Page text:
Red Cards: Not Such Bad News For Penalized Guest Teams
AbstractA popular soccer myth states that teams affected by a sending-off perform better than they would have performed without the penalty. Based on economic theory, we analyze the course of soccer matches using data from the German Bundesliga from 1999 to 2009. The results show that sending-offs affecting home teams have a negative impact on their performance. However, for guest teams the impact of a sending-off on their performance depends on the time remaining after the sending-off. Thus, the "ten do it better" myth seems to hold for guest teams to a certain extent.
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Bibliographic InfoPaper provided by University Library of Munich, Germany in its series MPRA Paper with number 21430.
Date of creation: Mar 2010
Date of revision:
soccer; team performance; red card; sending-off; Bundesliga;
Find related papers by JEL classification:
- J01 - Labor and Demographic Economics - - General - - - Labor Economics: General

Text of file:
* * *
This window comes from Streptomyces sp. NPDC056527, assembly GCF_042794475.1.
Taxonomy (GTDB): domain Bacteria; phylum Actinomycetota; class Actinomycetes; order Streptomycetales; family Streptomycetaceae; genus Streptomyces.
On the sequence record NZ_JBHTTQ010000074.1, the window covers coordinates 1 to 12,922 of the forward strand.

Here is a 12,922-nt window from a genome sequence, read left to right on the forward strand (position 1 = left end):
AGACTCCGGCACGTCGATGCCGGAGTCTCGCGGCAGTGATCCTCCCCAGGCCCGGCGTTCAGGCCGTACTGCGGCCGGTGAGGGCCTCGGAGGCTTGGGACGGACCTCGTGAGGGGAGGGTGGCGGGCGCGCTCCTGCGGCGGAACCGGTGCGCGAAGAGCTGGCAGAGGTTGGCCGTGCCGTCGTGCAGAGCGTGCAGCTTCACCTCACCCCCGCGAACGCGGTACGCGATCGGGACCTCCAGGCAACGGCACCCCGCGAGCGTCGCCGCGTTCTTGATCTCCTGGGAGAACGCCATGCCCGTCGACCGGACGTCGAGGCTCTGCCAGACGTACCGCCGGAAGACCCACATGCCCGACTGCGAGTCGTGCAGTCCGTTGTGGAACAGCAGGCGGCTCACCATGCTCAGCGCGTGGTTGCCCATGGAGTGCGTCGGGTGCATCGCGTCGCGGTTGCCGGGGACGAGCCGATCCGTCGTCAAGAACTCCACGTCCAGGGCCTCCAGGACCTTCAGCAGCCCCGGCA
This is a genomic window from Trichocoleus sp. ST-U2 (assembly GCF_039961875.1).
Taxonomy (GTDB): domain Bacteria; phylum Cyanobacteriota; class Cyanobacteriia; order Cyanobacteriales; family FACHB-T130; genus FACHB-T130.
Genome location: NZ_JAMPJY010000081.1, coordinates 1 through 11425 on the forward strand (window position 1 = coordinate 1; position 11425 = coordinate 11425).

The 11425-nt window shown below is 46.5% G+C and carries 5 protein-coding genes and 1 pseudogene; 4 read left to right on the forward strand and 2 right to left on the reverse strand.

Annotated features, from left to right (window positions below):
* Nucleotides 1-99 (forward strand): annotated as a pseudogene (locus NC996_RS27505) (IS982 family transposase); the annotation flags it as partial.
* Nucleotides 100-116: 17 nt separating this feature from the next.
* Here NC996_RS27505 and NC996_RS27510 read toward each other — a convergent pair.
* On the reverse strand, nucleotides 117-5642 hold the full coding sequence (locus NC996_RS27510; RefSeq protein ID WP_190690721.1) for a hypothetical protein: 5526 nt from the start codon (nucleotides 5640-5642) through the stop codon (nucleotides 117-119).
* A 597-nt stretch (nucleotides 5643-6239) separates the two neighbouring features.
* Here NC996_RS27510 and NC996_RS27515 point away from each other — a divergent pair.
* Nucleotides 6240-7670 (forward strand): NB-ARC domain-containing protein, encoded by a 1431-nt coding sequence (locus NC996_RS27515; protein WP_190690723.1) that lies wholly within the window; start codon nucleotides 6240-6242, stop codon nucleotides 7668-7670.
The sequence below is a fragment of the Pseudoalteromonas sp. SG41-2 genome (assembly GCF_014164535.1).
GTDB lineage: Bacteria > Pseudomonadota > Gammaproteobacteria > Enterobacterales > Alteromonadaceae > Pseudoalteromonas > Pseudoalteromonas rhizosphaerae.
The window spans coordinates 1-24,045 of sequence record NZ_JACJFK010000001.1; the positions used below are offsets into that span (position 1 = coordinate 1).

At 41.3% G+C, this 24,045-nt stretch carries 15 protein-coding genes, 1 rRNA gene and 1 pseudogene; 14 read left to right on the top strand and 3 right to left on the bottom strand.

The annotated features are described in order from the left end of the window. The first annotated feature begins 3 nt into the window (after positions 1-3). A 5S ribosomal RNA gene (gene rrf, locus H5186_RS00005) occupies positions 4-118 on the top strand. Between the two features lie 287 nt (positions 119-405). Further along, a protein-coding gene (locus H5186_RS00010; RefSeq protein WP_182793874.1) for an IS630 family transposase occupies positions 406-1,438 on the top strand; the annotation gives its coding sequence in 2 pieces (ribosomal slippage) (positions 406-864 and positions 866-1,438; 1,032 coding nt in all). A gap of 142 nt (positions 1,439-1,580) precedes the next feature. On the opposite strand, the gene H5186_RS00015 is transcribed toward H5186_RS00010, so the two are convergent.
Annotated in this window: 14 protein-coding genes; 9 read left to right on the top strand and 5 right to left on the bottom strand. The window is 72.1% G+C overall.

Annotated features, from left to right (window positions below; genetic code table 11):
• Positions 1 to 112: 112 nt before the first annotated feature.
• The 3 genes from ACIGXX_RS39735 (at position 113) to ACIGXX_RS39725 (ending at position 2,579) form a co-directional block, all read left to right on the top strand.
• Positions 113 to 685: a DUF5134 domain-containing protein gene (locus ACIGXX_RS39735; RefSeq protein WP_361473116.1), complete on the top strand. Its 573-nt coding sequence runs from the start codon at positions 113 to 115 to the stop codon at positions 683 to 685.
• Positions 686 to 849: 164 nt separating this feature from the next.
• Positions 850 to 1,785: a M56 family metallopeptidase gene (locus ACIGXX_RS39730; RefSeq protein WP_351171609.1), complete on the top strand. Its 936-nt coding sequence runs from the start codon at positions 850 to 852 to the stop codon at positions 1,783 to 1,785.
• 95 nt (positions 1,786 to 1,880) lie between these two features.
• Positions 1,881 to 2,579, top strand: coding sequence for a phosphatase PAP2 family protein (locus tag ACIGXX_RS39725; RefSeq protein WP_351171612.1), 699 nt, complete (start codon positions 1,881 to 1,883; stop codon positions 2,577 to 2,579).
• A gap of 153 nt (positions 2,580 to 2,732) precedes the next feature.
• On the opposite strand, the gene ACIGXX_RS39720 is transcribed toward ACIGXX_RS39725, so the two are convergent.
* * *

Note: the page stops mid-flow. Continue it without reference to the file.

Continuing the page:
- M12 - Business Administration and Business Economics; Marketing; Accounting - - Business Administration - - - Personnel Management; Executive Compensation
- L83 - Industrial Organization - - Industry Studies: Services - - - Sports; Gambling; Recreation; Tourism
- M50 - Business Administration and Business Economics; Marketing; Accounting - - Personnel Economics - - - General
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- White, Halbert, 1980. "A Heteroskedasticity-Consistent Covariance Matrix Estimator and a Direct Test for Heteroskedasticity," Econometrica, Econometric Society, vol. 48(4), pages 817-38, May.
- Caliendo, Marco & Radic, Dubravko, 2006.
"Ten Do It Better, Do They? An Empirical Analysis of an Old Football Myth,"
IZA Discussion Papers
2158, Institute for the Study of Labor (IZA).
- Marco Caliendo & Dubravko Radic, 2006. "Ten Do It Better, Do They?: An Empirical Analysis of an Old Football Myth," Discussion Papers of DIW Berlin 592, DIW Berlin, German Institute for Economic Research.
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